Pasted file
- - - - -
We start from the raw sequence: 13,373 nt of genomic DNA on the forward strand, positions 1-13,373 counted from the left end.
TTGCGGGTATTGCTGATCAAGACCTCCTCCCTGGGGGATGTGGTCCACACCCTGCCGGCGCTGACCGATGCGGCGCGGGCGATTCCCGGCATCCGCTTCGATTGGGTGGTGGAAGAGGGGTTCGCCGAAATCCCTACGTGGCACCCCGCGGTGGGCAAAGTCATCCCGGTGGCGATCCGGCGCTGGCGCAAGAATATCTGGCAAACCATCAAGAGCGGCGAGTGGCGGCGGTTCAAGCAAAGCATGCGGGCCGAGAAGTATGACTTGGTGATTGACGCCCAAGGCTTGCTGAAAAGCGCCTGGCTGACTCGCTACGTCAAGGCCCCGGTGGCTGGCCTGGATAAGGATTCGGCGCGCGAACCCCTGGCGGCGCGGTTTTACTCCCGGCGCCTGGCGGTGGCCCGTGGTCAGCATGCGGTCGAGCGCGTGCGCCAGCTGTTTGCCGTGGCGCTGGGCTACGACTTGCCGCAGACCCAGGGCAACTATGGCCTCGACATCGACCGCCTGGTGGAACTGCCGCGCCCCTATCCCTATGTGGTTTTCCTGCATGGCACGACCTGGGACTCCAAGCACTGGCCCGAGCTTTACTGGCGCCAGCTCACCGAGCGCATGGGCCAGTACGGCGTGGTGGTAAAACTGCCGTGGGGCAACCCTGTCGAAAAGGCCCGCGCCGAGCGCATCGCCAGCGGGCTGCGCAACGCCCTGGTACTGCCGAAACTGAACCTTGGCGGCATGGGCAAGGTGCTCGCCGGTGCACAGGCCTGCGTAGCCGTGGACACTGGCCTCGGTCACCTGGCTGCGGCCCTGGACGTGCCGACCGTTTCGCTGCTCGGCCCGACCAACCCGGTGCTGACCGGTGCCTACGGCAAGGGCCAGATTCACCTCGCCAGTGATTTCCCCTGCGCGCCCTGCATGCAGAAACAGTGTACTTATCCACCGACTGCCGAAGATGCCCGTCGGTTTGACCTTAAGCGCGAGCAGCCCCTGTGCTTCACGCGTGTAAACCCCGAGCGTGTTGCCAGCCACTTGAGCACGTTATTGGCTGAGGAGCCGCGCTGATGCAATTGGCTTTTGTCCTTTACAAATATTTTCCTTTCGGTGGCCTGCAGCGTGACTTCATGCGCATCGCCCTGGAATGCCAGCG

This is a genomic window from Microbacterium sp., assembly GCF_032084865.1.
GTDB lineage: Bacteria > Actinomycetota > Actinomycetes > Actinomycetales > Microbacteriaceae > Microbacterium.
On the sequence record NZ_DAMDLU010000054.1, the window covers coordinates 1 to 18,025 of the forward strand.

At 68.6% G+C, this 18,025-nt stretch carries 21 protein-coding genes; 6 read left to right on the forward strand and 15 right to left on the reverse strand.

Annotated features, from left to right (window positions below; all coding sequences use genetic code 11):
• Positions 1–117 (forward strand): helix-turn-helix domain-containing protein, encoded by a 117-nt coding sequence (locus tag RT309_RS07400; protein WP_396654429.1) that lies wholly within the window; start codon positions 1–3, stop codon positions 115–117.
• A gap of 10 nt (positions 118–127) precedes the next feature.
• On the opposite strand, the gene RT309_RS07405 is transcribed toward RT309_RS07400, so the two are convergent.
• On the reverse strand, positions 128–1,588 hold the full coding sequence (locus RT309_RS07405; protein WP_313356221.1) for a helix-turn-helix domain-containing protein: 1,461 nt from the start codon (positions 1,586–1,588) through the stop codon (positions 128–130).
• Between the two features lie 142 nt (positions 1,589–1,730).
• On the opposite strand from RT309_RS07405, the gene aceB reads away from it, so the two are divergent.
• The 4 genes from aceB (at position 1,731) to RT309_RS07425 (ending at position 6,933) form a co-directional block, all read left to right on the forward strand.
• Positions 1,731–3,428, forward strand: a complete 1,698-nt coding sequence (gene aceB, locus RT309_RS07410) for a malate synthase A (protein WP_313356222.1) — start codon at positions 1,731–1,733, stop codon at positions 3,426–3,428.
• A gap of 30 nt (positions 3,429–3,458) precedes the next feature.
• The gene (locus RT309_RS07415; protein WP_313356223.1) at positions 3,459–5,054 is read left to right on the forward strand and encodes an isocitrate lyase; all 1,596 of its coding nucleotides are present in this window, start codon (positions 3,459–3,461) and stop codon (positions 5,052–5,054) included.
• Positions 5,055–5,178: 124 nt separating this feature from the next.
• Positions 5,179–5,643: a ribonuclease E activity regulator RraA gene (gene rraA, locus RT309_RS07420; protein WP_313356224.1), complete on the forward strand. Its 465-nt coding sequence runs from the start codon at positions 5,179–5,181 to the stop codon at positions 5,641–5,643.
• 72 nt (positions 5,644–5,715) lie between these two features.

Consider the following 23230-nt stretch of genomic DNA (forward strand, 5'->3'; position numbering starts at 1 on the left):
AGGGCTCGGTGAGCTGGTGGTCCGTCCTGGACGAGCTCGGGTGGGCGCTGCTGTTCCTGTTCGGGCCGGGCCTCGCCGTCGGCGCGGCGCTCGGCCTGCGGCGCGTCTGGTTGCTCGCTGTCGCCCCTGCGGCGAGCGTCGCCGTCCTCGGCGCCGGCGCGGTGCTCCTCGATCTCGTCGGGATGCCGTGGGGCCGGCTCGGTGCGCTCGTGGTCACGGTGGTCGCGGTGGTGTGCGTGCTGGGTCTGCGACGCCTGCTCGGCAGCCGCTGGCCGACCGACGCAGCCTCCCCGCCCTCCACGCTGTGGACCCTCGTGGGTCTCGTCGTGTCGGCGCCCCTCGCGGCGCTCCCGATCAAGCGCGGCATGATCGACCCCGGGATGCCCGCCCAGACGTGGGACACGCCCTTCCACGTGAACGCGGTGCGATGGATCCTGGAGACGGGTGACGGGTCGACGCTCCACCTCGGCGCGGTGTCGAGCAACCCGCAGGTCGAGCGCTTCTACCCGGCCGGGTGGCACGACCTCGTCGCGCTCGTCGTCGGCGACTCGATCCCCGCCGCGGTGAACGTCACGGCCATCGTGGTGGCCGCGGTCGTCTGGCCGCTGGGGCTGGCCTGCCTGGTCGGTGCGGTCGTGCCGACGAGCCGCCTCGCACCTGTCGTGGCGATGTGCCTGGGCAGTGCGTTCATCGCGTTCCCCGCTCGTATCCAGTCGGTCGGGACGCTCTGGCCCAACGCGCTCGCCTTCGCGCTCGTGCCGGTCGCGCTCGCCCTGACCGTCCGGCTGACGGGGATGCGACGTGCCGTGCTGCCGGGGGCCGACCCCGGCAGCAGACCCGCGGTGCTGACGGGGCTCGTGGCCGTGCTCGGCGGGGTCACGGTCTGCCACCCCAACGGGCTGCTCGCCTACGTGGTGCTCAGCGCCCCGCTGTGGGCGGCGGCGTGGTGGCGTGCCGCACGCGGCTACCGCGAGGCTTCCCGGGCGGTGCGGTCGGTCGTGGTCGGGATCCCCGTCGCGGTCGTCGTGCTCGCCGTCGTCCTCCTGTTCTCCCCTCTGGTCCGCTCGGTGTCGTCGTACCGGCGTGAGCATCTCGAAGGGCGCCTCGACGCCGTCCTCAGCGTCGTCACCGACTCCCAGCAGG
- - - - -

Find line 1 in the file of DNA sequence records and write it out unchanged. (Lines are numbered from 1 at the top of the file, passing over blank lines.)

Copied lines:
We start from the raw sequence: 13,373 nt of genomic DNA on the forward strand, positions 1-13,373 counted from the left end.